67
instance the following values: 5 wt% ( 1.7 mol
Si
mol
SiHA
-1
) [13-15], 4 wt% ( 1.4 mol
Si
68
mol
SiHA
-1
) [16, 17], 3.1 wt% ( 1.1 mol
Si
mol
SiHA
-1
) [18], 2 wt% ( 0.7 mol
Si
mol
SiHA
-1
) [11,
69
19], 1.0 wt% (0.36 mol
Si
mol
SiHA
-1
) [20] or 0.28 wt% (0.1 mol
Si
mol
SiHA
-1
) [21]. Additionally,
70
it has been suggested that the concentration of 0.8 wt% of Si ( 0.28 mol
Si
mol
SiHA
-1
) is
71
optimal to induce the development of important bioactivity [22-24]. A value of 2.2 wt% of Si
72
was also reported by Thian et al. [25]. Unfortunately, in spite of extensive studies in recent
73

4
years, these results remain heterogeneous, confusing and sometimes misleading. For instance,
74
Hing et al. revealed faster bone apposition and improved adhesion and proliferation of
75
osteoblast-like cells for SiHA compared to stoichiometric HA [23, 26], whereas Palard et al.
76
found no significant difference in the behavior of MG-63 osteoblast-like cells between pure
77
HA and SiHA pellets (three compositions: y=0.2, 0.4 and 0.6 mol
Si
mol
SiHA
-1
) [27]. Recent
78
critical analyses of the published results regarding SiHAs have highlighted the lack of
79
experimental evidence which could explain the real effects of Si substitution on biological
80
activity in a biological environment [28, 29]. In particular, it has been criticized that the
81
physico-chemical characterizations of SiHA bioceramics are not detailed (purity, solubility,
82
rate of incorporation of Si inside the crystal lattice, etc.). Therefore, the available data do not
83
provide sufficient information to establish the origin of the improved biological performance
84
of SiHA: (i) a direct effect of SiHA by Si release, (ii) an indirect effect of SiHA by changes in
85
the physico-chemical properties of HA due to Si substitution (microstructure, superficial
86
chemistry, topography, etc.) or (iii) an effect of second phases (crystalline and/or amorphous).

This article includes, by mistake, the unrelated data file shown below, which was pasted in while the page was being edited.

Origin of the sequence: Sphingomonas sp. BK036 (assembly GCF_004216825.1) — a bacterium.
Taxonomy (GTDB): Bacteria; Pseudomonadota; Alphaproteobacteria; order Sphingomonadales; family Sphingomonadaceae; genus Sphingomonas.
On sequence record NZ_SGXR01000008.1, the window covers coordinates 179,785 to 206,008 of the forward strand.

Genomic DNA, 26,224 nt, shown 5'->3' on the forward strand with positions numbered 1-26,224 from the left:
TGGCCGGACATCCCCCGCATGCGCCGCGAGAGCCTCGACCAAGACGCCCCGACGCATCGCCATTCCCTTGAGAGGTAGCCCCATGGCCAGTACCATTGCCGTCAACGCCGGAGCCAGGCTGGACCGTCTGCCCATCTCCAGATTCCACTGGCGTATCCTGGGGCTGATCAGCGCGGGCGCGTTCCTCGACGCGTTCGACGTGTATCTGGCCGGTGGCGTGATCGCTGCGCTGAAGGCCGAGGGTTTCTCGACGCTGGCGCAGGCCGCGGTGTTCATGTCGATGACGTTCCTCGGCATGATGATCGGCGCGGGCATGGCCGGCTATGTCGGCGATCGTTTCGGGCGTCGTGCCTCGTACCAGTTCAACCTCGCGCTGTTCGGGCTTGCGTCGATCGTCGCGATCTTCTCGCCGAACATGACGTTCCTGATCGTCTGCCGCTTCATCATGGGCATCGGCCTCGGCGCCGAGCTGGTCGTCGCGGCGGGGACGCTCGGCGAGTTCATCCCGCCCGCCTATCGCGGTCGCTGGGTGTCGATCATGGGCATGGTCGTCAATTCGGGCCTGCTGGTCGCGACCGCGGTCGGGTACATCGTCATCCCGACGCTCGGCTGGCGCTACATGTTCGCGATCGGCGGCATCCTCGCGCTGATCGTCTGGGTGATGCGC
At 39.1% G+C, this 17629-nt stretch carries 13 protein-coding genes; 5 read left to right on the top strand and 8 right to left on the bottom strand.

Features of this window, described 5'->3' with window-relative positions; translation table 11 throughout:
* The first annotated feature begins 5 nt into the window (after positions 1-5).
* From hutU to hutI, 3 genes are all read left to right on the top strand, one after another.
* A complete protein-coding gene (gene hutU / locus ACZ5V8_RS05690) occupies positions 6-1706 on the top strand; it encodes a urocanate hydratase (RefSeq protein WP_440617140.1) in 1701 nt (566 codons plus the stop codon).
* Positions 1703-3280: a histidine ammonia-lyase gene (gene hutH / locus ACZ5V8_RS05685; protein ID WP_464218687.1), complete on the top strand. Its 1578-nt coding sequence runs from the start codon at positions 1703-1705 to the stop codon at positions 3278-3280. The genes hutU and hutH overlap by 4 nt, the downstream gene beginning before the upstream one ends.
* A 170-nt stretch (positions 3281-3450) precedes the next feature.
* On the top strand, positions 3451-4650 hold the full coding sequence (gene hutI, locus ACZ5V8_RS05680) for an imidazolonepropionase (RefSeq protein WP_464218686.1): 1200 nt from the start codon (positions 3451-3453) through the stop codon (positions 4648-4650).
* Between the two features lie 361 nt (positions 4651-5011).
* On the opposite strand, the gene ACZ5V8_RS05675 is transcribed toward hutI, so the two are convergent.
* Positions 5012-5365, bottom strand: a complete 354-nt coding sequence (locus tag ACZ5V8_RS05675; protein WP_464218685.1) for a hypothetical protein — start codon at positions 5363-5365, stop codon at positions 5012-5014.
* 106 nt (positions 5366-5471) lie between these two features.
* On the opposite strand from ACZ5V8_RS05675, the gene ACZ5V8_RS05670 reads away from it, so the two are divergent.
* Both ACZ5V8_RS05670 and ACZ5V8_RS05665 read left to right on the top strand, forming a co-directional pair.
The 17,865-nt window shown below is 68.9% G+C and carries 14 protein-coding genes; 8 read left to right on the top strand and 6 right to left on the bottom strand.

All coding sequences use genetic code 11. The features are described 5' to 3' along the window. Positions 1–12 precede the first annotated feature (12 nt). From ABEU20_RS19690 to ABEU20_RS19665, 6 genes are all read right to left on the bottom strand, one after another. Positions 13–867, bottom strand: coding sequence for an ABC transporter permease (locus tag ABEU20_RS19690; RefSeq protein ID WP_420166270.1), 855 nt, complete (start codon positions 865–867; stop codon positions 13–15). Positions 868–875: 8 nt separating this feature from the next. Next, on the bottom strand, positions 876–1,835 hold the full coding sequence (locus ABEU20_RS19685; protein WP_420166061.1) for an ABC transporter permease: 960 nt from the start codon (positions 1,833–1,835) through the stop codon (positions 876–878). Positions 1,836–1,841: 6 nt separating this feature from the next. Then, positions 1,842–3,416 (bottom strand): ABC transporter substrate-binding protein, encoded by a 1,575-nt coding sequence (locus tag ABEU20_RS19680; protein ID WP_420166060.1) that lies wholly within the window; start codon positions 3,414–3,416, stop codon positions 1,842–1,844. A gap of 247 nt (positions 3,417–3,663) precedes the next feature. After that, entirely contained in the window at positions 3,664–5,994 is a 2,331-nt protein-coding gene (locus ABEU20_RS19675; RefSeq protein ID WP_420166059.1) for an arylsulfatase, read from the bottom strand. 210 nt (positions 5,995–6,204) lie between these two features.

87
According to Boanini et al., the term “ion-substituted” is quite often used without any
88
experimental proof regarding the incorporation of ions inside the crystal lattice of calcium
89
orthophosphates [28]. The unclear bioactivity of SiHA ceramics could be explained by
90
variations in the phase composition. The first evidence for this was provided by the few
91
accurate analyses available in the literature which show that SiHA powders can contain
92
crystallized [16, 30-35] and amorphous [16, 34, 36-38] impurities. The study by Kanaya et al.
93
is representative of the characterization problems of SiHA samples [38]. Indeed, while the X-
94
ray diffraction patterns show only the characteristic lines of the HA phase (PDF: 09-432), the
95
29
Si MAS NMR spectrum revealed that only 10% of Si was incorporated into the HA lattice;
96
the rest was on the particle surface in the form of polymeric silicate species [38]. An
97
equivalent observation was made by Gasquères et al. [16]. Most studies do not evidently show
98

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  • ...0 powders mainly present bands characteristic of 432 hydroxyapatite with the ν1 (962 cm ), ν2 (473 cm ), ν3 (1021 and 1085 cm ) and ν4 (562 and 433 600 cm) modes of PO4 , as well as the stretching ( νS: 3572 cm ) and librational ( νL: 629 cm 434 (1)) modes of hydroxide groups [81, 92, 94]....

    [...]

  • ...and ν4), and the stretching ( νS) and librational ( νL) modes of the hydroxide groups [81, 92-94]....

    [...]

  • ...The former was chosen 182 according to phosphate and silicate speciation curv es, in order to have HPO 4 2- [81] and 183 H3SiO4 - ions [82] in solution as the main phosphate and si licate species, respectively....

    [...]


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"Accurate characterization of pure s..." refers background in this paper

  • ...Two other SAED patterns were 324 obtained for the [1-10] zone axis....

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  • ...established that silicon plays an important role in the early stage of cartilage and bone growth 52 [1-4]....

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TL;DR: In conclusion, orthosilicic acid at physiological concentrations stimulates collagen type 1 synthesis in human osteoblast-like cells and enhances osteoblastic differentiation.
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  • ...collagen by human osteoblast cells (MG-63 cell line ) vitro [7]....